The Peat Monster pictured above targets that segment of the scotch drinking market that prefers Islay to Speyside malts. This particular bottling is a vatted malt meaning it is a blend of single malts only. Which single malts? Ardmore, Caol Ila and Laphroaig. Note that only two of the three are Islay malts. Ardmore is a highland malt and a peated one at that.
I was given this bottle by a co-worker. James explained that a friend of his wife picked up the bottle at the local liquor store. Had a sip and was disgusted. She considered it vile and amongst the worst stuff she ever had. James tried it and considered it to be awful too. So, here I am, with a bottle that two people consider to be terrible, a monster if you will, as the title of this blended malt suggests. Let's just see how monstrous it is . . .
Smells like the rubber Steve McQueen was laying down in the movie Bullitt, but in a good way. It's rubber, but not bad rubber if that makes any sense?
The aromas offered up by this single malt include major smoke and peat action. Like a massive seaside bonfire that's a little out of control and suddenly the wind changes direction, blowing in your face. Yeah, a lungful of smoke. As I poured this malt into my glass, the room was infused with massive smoke. Wife annoying smoke! Dog house smoke! Watching old war movies in the basement smoke because your presence is not welcome elsewhere in the house!
Sweet peat and malt begin this number. Smoke and seaweed appear like a Mac truck, with the high beams on, appearing in your rear view mirror at night. While it is bottled at 46% abv, it is not nasty. No awful bite here. No bland alcohol flavor. The flavors of the sea and air are well integrated. It is not spicy. Just a lumbering, rounded taste of smoke, peat, sea salt and sweet malt.
You have a long, slightly dry finish of smoke with menthol, peat and heavy sea salt. Well done!
I am not a peat and smoke nut, but I must say this malt was a nice surprise. I found that if I added water, it improved a bit more. One has to be careful not to add too much water though. You can easily ruin it if you are too liberal with the water. I suggest a teaspoon of water to a double pour.
This malt is firmly in the Islay flavor camp if you will. Very smokey, peat heavy, and maybe a little rubbery in the background, but again in a good way. Since it is an Islay style malt, I think comparisons to other Islay malts is fair. I place this squarely in the vicinity of Bowmore 12 years in terms of quality.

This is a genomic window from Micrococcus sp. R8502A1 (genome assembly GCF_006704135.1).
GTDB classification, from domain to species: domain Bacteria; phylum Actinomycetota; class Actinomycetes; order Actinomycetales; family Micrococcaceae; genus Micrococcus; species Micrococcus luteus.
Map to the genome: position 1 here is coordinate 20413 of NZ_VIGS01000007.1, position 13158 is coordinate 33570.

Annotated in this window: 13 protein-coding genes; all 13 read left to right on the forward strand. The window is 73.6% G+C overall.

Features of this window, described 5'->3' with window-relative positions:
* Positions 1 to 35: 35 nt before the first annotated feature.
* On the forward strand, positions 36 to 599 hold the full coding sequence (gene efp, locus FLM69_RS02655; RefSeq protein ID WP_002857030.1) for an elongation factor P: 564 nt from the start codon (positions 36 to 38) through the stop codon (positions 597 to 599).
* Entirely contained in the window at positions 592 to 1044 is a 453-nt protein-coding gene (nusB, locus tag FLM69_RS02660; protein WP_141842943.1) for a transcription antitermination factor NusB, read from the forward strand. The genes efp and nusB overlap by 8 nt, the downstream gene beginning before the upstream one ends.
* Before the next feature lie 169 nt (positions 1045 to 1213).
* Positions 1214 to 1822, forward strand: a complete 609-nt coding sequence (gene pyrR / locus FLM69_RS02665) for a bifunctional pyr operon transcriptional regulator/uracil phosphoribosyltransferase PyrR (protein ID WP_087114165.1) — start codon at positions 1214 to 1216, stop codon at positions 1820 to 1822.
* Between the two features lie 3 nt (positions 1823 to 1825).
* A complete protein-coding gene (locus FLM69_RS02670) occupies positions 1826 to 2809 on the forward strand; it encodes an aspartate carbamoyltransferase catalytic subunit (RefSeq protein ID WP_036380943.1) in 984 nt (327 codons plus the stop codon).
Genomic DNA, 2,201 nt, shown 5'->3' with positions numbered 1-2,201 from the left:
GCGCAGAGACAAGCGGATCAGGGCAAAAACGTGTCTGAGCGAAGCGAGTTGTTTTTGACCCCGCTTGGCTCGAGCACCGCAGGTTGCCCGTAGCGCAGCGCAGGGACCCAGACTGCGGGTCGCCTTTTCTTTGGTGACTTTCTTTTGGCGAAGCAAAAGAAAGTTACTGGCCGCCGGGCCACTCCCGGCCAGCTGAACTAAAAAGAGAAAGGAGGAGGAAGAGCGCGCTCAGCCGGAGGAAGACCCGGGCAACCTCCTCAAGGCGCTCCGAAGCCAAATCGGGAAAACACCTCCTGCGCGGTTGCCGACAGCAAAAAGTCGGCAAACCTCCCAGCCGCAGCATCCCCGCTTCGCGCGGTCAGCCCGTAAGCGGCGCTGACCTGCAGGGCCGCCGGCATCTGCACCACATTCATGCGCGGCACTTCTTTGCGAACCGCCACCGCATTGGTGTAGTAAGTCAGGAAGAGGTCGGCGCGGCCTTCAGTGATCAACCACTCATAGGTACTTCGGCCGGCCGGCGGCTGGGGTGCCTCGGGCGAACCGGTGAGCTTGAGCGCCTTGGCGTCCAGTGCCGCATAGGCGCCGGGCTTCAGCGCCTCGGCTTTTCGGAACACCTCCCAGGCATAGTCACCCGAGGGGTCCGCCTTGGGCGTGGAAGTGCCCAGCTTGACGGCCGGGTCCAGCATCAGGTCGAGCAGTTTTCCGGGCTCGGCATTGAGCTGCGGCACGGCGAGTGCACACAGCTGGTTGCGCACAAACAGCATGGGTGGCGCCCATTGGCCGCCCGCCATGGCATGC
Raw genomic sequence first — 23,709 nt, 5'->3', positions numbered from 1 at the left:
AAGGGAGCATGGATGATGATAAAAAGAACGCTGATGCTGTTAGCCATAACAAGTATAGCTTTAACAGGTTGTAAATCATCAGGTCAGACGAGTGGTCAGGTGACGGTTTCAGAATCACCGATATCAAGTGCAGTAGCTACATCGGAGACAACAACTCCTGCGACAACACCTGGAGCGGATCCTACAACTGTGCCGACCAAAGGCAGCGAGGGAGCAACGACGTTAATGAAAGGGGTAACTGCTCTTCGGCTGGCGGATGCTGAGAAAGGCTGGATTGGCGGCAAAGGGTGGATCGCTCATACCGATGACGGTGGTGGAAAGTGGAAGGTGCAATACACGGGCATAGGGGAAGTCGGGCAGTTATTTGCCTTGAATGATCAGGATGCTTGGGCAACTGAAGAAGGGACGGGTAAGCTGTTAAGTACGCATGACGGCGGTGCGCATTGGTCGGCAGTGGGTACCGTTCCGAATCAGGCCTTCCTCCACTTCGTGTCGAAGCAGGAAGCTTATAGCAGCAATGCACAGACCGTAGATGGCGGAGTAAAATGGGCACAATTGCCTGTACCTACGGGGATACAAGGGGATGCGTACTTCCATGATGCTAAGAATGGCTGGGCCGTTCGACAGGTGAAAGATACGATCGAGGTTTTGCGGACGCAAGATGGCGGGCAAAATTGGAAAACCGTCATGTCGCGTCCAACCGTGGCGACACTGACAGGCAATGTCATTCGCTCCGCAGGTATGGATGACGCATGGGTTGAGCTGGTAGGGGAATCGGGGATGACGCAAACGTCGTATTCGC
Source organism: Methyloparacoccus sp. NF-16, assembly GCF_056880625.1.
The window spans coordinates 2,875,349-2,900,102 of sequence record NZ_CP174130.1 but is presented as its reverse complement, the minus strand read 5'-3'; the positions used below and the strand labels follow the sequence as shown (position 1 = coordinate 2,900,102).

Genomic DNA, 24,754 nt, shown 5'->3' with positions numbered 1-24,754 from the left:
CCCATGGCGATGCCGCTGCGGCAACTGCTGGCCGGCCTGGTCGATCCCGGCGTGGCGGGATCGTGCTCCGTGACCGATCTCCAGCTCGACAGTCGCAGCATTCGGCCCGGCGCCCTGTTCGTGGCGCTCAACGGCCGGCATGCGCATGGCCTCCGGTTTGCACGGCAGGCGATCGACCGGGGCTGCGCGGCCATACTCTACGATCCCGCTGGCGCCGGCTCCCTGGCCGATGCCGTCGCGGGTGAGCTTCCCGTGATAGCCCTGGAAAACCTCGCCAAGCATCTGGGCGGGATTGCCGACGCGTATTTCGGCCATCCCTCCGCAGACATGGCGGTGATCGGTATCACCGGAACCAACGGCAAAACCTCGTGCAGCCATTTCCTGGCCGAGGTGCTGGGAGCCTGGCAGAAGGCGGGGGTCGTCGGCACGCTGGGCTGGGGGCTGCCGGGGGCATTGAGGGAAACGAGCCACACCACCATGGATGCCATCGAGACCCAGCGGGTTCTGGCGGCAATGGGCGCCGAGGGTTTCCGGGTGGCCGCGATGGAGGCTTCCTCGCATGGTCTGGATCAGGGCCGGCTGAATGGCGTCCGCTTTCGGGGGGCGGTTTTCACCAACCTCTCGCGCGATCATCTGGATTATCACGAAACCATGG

Criticisms?Don't worry about the rubber. It's there on the nose and on the palate, but only faintly and strangely works well with the overall flavor profile.
I suppose someome might complain the flavor profile is not overly complex. There is some complexity. What I mean is the flavors do weave together in an interesting fashion, but not overly intricate. For that reason, this is below the great Islays like Lagavulin 16 years, Caol Ila and some others. But, you have to remember, those are single malts and this is a blended or pure malt. Of course, those single malts I referred to are also a lot more expensive. It's hard to knock this bottle.
I think James and his wife's friends simply are not fans of smoke and peat dominated malts. If you too are more a of Speyside honey and cinnamon fan, to the exclusion of smoke and peat, then this is not for you either.
For those of you who like Islay malts, The Peat Monster will not disappoint. While not a true peat monster in the tradition of Ardbeg 10 years or Laphroaig Quarter Cask, it is nevertheless a wee peat monster that may not scare you, but will certainly amuse you.
P.S.: If you haven't seen Bullitt starring Steve McQueen, then do it! Pictured above were frames from one of the most influential car chase scenes in the history of cinema.
Copyright © Jason Debly, 2009-2012. All rights reserved.
Poster owns no copyright to images taken from the 1968 Warner Brothers film Bullitt, which is posted for the purposes of nostalgia, education and entertainment.